My Favorites (Blues): "Feels So Good" – Junior Kimbrough
Like many who grew up listening to the popular music of the day, and even though I was fortunate enough to get “hip” to jazz at an early age, I wasn't exposed until later in life, to the earlier music that helped to lay the foundation for jazz and all the popular music that is so vastly consumed nowadays.
The blues is without question the foundation of American music. When we listen to anything that has the moniker of being called American, what makes it distinct from any other music in the world is the sound of the blues. Most notably it’s the notes of the blues scale and the quintessential blues riffs that are the giveaway. There are many other characteristics such as raspy singing/playing, shouts, hollers, bending notes, singing/playing out of key, call and response, signifying, and double entendre to name a few, but some of these characteristics can be found in musics from other cultures. What can’t be found elsewhere is the clear melismatic delivery of the blues scale expressed in the riffs and calls of the early blues musicians.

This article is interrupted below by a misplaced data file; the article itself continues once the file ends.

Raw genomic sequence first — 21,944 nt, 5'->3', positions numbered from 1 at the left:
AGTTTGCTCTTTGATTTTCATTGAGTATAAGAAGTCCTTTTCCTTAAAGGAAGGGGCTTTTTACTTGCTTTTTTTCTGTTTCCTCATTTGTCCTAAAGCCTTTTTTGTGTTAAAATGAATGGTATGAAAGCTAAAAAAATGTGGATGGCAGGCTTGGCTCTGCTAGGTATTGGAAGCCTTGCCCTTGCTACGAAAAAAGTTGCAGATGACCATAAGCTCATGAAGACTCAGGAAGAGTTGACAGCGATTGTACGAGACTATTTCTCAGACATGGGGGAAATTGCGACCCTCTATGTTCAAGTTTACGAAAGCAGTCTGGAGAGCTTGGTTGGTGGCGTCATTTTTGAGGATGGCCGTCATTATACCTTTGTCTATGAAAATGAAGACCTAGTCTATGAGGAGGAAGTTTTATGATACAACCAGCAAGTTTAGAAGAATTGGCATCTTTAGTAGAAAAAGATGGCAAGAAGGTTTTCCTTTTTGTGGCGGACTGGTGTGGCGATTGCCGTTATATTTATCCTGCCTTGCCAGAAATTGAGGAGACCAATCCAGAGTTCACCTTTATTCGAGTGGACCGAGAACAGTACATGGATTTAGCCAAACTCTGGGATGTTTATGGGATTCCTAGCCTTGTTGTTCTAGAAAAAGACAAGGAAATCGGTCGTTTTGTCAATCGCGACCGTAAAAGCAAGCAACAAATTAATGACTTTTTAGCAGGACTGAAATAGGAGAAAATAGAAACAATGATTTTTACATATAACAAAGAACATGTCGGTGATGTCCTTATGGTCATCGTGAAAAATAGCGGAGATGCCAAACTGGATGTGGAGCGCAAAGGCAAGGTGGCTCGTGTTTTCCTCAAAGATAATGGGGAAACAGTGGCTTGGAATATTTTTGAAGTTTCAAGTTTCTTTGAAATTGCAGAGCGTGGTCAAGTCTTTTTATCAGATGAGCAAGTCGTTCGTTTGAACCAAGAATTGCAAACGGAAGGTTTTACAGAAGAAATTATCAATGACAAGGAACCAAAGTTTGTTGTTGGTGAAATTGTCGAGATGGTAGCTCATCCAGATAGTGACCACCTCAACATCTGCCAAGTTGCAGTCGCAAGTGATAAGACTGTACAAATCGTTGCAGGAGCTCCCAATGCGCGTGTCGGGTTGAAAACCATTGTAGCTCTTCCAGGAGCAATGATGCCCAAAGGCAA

One of the blues musicians that I can’t stop listening to is Junior Kimbrough. His music has a hypnotic effect that like the vamp during a church shout will have your head bobbing and almost catching the spirit. His shouts and lyric delivery are perfectly placed and add a polyrhythmic effect to the repeated bass line riff. This is the music that at his juke joint called “Junior’s Place” in Chulahoma, Mississippi, would make the working class folks, even after a hard day at work, get up and dance.
His music became so renowned during the end of his life that members of U2 and The Rolling Stones came to his club to experience his music live. Robert Palmer filmed part of a performance at his club and I’ve posted the link here for you to get a sense of the experience. You can also listen to one of his tracks that I posted a link to as well.
I have to give a shout out to Mr. "Ike" Carter at 90.3 WHCJ the Savannah State University radio station for introducing me to Junior Kimbrough.